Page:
Kodak Ektachrome was initially developed in the 1940’s as a way to allow photographers of all varieties to develop their own film. Requiring a much less intensive process to do so, the release of Ektachrome meant less-professional labs could afford the necessary equipment. In addition, it allowed faster shooting (shutter speeds of up to 1/10,000 of a second without a filter) than traditional Kodachrome.

Outside of its technical opportunities, Ektachrome also became beloved for its unique style, particularly with readers of National Geographic. In addition, it was used in Hollywood films such as Three Kings and the delightful Inside Man.

However, like many film products, demand for Ektachrome stumbled, and the line was slowly discontinued starting in late 2009, coming off the shelves completely by 2013.

Until, that is, this year’s CES, where Kodak announced they would be reviving the beloved film. Due to material shortages, however, the launch was pushed back continually, until four days ago Kodak gave us a glimpse at their progress.

In an Instagram post looping a selection of photos, Kodak showed off some stills taken supposedly on Ektachrome. Appearing straight out of the 80’s, the images feature a girl, a building, a Campbell’s Soup can, and some colored squares. The colors appear extremely washed-out and have left some wondering whether a filter was used.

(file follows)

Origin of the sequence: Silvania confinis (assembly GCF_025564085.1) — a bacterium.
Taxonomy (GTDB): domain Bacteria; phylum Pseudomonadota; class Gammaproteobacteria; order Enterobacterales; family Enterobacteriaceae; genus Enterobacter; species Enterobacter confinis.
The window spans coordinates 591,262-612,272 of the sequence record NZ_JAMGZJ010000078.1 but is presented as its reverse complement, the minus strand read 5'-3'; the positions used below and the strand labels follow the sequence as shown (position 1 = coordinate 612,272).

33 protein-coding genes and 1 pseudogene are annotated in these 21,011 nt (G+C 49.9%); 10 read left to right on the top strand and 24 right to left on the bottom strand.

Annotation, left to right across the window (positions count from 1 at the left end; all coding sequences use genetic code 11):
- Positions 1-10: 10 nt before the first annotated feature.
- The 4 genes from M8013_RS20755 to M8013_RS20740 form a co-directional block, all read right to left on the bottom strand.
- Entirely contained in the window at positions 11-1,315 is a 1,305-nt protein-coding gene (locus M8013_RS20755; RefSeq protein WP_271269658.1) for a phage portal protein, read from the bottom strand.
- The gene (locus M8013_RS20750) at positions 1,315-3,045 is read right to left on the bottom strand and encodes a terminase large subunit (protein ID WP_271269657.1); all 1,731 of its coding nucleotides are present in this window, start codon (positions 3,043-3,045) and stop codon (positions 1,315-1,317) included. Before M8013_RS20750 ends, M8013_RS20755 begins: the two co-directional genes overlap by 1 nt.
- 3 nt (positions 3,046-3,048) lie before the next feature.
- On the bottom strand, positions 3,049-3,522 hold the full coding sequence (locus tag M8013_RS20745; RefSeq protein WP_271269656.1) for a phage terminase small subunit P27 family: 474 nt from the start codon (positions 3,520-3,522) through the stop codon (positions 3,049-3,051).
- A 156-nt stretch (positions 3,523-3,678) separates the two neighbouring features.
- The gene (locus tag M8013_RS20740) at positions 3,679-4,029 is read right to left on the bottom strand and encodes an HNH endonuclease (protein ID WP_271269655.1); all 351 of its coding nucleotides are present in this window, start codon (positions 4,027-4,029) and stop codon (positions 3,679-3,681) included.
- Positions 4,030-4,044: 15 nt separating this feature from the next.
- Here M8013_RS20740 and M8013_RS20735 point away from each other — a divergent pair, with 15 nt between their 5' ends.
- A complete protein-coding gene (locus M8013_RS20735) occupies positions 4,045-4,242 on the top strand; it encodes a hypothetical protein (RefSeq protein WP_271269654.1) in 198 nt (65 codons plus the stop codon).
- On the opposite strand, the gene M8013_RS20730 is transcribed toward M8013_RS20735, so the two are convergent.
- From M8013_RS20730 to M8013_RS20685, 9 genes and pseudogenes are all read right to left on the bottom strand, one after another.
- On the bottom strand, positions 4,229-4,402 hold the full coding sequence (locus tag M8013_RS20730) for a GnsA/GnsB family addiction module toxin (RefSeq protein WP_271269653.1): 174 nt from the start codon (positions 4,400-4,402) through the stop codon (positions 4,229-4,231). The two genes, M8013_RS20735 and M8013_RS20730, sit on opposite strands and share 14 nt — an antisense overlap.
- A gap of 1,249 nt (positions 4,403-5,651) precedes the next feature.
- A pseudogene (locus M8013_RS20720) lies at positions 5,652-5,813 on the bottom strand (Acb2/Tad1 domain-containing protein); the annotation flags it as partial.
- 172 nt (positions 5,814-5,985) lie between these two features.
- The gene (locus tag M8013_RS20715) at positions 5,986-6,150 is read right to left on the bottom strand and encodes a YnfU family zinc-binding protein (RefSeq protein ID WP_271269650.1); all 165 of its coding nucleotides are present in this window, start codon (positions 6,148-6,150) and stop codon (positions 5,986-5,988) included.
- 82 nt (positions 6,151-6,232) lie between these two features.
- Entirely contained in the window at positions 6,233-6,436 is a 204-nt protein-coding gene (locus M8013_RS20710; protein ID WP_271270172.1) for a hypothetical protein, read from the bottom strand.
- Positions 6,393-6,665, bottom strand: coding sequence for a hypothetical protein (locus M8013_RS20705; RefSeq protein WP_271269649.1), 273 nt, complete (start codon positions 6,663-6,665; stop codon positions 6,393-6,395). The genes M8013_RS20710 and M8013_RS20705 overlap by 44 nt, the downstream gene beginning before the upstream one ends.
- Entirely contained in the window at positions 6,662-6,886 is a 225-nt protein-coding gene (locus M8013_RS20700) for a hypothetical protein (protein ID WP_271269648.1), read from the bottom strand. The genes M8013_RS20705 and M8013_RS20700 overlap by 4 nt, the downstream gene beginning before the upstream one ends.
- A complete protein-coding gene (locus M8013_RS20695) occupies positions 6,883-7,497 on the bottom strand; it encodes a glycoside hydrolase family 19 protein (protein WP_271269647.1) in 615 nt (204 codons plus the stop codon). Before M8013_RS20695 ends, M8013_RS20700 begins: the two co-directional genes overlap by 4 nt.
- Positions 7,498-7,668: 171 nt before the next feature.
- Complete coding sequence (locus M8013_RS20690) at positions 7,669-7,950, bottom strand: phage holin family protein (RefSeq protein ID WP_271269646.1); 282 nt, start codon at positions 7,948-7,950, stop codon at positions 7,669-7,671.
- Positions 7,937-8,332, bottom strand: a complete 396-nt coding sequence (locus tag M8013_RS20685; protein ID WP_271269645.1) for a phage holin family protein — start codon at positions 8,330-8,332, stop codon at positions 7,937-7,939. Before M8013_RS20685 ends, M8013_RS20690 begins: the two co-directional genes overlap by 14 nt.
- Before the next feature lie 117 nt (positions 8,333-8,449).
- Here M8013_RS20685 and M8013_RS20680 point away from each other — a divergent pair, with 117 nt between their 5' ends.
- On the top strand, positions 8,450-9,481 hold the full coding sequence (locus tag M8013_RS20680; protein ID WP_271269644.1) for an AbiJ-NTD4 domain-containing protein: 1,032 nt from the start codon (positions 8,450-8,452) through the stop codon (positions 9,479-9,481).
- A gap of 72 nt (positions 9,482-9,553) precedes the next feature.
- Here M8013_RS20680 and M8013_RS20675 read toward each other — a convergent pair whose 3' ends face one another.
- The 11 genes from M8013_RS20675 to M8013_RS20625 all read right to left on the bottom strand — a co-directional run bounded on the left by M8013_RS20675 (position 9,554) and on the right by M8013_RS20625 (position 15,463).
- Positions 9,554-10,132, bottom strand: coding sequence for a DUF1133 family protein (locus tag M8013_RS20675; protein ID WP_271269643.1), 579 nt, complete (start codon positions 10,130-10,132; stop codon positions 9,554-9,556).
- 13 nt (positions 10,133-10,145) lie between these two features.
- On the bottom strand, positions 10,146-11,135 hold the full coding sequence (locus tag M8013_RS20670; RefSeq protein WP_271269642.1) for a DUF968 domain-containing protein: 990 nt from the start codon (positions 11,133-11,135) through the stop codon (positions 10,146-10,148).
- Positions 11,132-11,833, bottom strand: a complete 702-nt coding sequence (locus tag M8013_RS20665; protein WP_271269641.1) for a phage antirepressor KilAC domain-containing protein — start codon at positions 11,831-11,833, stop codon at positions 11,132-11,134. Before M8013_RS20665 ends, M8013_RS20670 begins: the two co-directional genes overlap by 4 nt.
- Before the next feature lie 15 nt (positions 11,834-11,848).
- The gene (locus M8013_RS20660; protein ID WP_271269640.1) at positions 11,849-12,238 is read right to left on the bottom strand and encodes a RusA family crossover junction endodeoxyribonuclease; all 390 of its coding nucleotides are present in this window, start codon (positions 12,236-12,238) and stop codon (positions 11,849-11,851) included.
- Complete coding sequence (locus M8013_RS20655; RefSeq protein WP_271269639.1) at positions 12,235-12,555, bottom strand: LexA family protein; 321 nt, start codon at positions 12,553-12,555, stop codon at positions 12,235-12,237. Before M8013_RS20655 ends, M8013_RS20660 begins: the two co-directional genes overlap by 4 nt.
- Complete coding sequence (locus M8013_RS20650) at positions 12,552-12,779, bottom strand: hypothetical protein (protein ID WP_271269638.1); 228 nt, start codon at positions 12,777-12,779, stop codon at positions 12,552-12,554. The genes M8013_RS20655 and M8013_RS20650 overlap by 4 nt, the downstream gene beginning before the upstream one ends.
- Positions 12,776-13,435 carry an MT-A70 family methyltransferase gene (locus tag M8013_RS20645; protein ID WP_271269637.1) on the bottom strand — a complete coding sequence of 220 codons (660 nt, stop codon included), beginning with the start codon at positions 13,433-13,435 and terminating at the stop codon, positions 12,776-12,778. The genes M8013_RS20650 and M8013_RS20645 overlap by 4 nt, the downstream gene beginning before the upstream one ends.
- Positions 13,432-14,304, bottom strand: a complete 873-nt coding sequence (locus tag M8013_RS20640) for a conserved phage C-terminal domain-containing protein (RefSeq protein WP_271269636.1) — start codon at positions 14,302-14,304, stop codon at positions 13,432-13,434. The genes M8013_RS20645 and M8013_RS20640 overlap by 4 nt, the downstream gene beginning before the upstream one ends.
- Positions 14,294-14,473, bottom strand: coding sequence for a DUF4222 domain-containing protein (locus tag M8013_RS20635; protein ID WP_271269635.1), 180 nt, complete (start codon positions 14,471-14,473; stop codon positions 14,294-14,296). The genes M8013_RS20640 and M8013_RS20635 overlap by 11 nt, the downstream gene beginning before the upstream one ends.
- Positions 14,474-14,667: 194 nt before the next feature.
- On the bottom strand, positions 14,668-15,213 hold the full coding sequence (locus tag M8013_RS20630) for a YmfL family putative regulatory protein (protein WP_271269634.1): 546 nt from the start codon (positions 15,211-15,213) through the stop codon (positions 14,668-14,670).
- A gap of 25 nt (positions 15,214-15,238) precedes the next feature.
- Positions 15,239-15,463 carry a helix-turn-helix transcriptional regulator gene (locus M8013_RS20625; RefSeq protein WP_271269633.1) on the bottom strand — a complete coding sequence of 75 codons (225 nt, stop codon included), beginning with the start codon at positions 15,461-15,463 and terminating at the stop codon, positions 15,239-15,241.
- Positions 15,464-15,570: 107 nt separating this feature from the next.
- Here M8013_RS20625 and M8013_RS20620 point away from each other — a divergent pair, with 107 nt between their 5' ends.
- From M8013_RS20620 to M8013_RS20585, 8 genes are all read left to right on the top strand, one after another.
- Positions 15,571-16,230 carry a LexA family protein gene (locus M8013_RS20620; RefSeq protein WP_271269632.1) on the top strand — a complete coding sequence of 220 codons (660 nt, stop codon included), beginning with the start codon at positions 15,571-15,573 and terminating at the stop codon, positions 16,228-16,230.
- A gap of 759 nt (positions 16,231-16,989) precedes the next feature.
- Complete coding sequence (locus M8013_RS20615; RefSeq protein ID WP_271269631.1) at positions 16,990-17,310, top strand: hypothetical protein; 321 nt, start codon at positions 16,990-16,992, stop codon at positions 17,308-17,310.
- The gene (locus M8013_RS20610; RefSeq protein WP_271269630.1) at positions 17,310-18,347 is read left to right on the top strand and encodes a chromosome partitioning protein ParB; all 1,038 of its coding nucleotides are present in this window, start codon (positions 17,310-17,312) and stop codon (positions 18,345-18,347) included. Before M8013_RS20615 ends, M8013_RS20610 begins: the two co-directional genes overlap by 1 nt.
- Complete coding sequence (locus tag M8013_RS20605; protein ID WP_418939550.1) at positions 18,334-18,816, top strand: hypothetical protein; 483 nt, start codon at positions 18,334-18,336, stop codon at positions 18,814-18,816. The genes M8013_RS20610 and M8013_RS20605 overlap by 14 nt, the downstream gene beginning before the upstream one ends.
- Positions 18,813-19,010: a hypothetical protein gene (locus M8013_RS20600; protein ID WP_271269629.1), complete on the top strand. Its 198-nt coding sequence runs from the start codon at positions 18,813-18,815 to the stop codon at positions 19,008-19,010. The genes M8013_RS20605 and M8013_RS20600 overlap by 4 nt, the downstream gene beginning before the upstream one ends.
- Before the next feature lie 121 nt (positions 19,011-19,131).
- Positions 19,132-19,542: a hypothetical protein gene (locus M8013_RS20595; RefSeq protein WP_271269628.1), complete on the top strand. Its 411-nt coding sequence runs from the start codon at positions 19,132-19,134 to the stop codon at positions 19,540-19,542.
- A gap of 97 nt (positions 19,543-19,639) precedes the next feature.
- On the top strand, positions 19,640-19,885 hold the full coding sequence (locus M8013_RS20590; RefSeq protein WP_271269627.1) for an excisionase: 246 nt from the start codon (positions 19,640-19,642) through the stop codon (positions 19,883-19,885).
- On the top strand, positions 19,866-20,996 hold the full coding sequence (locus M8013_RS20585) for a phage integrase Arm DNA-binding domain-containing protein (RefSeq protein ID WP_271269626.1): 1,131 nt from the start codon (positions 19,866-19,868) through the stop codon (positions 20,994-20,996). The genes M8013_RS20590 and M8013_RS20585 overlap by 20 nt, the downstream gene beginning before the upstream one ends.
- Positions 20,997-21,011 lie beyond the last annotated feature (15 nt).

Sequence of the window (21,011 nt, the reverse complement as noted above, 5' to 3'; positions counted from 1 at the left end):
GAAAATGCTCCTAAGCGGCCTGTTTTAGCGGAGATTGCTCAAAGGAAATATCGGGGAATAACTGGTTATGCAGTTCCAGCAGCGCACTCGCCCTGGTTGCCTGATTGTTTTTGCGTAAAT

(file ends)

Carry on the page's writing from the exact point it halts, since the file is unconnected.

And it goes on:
“Still working hard on the update!” Kodak’s caption read.

However, because of the video’s sloppiness—the framing is strange, the colors are muted, and the actual process used to render them is left unexplained—Kodak fans used the comments section to express their bafflement.

“The problem here is that we don’t know how those images were made,” wrote on user.

“Why pour millions of dollars and man hours into a project that is so dear to many, and then showcase the results with footage that looks like it was taken with a potato?” asked another.

“What even is this?” questioned a clearly camera-obsessed user named chromaticaberrator.

Meanwhile, others thought the shots looked just fine: “Looking good,” wrote one.

“Absolutely delighted to see,” exclaimed another.

The eye of the beholder, huh?